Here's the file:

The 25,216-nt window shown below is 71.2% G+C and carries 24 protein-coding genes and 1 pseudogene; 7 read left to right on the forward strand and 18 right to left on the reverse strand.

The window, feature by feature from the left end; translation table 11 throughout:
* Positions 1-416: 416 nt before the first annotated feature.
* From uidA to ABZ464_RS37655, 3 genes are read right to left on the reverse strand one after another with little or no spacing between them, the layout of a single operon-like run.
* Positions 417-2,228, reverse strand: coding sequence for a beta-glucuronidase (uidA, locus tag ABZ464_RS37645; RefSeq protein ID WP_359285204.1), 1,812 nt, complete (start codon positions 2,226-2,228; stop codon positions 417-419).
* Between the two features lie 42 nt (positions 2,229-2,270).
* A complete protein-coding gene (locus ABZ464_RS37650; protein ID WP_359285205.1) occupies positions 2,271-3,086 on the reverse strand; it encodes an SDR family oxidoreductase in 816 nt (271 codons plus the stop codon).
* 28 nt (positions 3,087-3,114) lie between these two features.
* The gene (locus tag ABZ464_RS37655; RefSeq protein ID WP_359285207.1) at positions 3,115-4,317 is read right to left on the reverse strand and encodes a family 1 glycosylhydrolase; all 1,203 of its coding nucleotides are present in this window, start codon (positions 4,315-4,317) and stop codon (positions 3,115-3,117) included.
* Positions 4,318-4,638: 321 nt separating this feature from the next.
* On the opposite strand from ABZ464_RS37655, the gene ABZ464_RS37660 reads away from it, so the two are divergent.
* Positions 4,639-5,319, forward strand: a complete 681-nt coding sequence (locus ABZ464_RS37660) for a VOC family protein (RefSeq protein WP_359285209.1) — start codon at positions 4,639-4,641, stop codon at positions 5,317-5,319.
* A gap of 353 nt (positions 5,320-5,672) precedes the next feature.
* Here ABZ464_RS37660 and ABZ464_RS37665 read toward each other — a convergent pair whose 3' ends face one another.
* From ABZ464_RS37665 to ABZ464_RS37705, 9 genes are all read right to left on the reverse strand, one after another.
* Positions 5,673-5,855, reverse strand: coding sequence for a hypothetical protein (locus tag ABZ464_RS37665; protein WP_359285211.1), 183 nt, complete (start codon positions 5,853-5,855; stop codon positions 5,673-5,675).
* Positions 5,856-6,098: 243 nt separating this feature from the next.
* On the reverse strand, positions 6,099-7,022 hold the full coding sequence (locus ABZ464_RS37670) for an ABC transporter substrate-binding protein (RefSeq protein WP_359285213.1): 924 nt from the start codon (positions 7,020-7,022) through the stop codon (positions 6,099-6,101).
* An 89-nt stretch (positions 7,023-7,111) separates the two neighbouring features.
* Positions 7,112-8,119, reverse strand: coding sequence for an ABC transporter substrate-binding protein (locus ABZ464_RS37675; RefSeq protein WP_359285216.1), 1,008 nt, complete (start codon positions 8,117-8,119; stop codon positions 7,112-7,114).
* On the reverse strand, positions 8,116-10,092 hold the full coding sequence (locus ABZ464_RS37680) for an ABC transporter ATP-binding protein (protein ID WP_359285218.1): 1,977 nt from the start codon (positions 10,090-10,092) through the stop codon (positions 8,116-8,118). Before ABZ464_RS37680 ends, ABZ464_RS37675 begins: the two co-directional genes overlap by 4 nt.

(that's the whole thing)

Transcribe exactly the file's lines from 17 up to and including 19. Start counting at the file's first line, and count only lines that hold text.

* Positions 5,856-6,098: 243 nt separating this feature from the next.
* On the reverse strand, positions 6,099-7,022 hold the full coding sequence (locus ABZ464_RS37670) for an ABC transporter substrate-binding protein (RefSeq protein WP_359285213.1): 924 nt from the start codon (positions 7,020-7,022) through the stop codon (positions 6,099-6,101).
* An 89-nt stretch (positions 7,023-7,111) separates the two neighbouring features.